Cafe play full of beans

Amanda Watson and Ann-Marie Biagioni in F*@k Decaf. Picture by Scott Corbett.


F*@k Decaf

By Tyler Jacob Jones

4.5 stars

The Mary Street Bakery

Review: David Zampatti

When T.S. Eliot said "I have measured out my life with coffee spoons", he knew what he was talking about. So does Tyler Jacob Jones.

His F*@k Decaf, which has just finished its run at the Mary Street Bakery in Highgate, is a zuzzed up little triumph of sharp observation and café society comedy, made even more so by piping-hot performances by Amanda Watson and Ann-Marie Biagioni.

Ruby (Watson) and Kate (Biagioni) are friends - whether best, or merely oldest, is a matter of debate throughout. We first meet them at 23 and then again over the next few years, always at the same café, always over coffee. At one low point in her life Ruby announces she's now vegetarian and drinks decaf; Kate's appalled response is the play's title.

They talk about men and how they deal with them. They decide Ruby is an obstinate goat and Kate is a whore. They ogle or ignore the waiter (Jack Walker in a deadly-accurate, all-but-wordless performance), but really their conversation is about themselves, getting by and getting older. It's harder for Ruby, who's needy, reticent and exploitable, than the self-assured and sparky Kate, but when the coffees, and the years, pile up, they find themselves both in the same, precarious place.

Jones and director Scott Corbett have devised a simple, brilliant mechanism to move the action along: the simple ringing of a counter bell instantly takes us from one scene to the next, with neither the actors nor the audience stopping to take breath. When the bell starts ringing non-stop as the play reaches its climax, the effect is as compulsive as Hector Salamanca's apotheosis in Breaking Bad.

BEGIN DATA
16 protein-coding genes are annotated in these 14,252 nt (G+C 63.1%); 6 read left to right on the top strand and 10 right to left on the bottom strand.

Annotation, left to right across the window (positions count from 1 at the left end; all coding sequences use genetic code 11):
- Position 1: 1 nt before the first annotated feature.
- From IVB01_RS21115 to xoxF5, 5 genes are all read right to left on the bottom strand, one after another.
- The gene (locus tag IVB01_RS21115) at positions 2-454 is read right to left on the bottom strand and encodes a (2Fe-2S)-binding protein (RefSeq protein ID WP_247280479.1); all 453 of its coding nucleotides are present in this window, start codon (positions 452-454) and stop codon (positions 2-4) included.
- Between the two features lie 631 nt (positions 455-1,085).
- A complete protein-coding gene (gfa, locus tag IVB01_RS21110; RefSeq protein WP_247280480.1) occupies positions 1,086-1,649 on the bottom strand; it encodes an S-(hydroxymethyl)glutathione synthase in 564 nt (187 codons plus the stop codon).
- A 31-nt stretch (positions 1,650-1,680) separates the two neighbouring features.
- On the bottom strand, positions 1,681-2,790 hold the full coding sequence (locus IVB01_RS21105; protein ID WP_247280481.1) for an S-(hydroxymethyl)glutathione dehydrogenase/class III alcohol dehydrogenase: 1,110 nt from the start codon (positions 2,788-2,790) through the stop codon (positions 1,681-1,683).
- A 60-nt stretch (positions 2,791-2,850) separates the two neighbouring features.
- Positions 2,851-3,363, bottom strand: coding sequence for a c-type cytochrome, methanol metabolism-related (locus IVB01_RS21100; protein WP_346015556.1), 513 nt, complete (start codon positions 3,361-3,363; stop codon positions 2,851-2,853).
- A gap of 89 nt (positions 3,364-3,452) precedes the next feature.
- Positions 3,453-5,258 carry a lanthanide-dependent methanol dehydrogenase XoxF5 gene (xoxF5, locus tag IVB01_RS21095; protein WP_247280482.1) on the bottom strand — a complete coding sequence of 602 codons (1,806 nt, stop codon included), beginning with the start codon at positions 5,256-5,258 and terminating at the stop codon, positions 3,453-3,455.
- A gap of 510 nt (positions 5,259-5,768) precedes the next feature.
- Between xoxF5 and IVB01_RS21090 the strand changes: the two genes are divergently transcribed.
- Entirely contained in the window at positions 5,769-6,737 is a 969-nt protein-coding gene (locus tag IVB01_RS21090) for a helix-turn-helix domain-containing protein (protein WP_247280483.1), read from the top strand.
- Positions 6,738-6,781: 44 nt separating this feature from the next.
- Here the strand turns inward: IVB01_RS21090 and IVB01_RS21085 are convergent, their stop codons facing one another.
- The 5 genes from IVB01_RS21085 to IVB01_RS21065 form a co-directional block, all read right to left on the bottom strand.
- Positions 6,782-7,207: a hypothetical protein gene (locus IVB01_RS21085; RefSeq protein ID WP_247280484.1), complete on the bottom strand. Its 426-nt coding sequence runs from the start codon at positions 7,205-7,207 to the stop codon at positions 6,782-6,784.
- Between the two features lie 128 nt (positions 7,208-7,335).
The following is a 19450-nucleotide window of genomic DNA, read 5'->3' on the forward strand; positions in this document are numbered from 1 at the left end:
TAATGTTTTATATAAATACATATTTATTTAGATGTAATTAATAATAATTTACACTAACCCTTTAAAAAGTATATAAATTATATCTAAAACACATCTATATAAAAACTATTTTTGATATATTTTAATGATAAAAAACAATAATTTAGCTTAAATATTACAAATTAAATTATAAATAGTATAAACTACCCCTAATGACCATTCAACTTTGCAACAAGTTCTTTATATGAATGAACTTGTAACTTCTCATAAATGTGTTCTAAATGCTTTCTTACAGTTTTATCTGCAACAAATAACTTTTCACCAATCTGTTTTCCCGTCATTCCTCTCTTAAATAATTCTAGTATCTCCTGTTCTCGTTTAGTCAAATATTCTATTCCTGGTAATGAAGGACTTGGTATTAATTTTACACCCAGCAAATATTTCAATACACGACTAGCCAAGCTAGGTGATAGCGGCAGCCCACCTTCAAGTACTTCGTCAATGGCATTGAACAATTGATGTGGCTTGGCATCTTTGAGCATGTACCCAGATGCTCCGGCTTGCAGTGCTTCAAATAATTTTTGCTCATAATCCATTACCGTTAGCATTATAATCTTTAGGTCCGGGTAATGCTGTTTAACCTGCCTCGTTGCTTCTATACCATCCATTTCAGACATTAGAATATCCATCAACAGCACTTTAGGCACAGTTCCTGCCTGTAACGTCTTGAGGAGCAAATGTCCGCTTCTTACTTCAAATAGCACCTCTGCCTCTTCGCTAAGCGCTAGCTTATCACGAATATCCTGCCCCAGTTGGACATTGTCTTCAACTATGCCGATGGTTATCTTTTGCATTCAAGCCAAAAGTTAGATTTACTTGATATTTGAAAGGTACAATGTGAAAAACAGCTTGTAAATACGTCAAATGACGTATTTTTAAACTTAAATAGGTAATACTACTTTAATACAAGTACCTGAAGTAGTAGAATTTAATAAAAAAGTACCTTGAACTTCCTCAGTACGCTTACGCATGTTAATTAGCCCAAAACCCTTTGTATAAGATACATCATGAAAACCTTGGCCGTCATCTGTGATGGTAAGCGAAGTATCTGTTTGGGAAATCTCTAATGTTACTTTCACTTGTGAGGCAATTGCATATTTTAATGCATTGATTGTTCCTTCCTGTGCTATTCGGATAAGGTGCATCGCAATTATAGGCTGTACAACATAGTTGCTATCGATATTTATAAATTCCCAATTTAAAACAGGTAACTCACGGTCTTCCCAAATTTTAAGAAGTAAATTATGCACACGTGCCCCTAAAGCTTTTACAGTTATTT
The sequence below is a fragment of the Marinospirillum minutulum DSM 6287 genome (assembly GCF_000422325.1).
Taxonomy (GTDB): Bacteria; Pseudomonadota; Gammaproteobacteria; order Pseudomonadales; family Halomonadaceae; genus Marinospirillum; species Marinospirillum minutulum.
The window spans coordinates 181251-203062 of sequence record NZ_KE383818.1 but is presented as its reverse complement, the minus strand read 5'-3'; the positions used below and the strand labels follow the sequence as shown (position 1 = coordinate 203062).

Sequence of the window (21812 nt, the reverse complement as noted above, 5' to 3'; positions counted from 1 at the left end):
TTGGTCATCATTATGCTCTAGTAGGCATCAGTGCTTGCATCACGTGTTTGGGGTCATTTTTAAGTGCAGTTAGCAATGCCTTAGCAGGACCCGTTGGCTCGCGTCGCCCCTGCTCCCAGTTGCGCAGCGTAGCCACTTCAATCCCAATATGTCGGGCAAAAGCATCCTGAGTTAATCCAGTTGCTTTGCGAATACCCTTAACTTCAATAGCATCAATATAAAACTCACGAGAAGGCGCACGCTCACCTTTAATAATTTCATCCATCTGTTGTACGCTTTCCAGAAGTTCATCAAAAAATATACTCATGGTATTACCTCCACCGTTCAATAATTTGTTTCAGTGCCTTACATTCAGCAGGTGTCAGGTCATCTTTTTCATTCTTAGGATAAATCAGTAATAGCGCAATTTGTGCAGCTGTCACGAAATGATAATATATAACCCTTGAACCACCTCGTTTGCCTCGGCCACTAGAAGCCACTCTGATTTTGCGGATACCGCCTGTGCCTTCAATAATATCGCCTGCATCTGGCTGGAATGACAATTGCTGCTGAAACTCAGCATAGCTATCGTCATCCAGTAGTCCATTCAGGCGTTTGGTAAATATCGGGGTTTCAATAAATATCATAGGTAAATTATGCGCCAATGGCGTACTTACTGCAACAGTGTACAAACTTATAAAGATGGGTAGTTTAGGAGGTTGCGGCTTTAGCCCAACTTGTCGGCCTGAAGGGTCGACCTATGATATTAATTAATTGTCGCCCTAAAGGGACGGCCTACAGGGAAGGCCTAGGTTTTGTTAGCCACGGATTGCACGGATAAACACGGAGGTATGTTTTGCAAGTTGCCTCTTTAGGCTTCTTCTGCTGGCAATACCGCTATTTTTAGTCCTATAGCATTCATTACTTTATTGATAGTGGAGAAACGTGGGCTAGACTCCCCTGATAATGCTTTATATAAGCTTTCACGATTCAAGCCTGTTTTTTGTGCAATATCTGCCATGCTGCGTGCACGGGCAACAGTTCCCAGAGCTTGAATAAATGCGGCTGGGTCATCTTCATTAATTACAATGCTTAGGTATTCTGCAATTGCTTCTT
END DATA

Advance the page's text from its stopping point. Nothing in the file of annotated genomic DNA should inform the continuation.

But the real genius of the production may be serendipity or just necessity becoming the mother of inspiration. Staging the play in a café on a street corner in Highgate, with people on the Beaufort Street passeggiatori peering in through the windows at the strange goings on inside, was a spectacular success. A scene in which Kate has a spaz attack on her phone outside on the footpath, to the horrified amazement of innocent bystanders, was the single most inspired moment of theatre in Perth this year.

Jones is the real deal, I think. Like many others, I heard about Point & Shoot, his Martin Sims Award-winning hit at the Perth Fringe this year, too late, but the terrific F*@k Decaf sees him join talents like Jeffrey Jay Fowler and Will O'Mahony in the first rank of Perth's exciting young playwrights.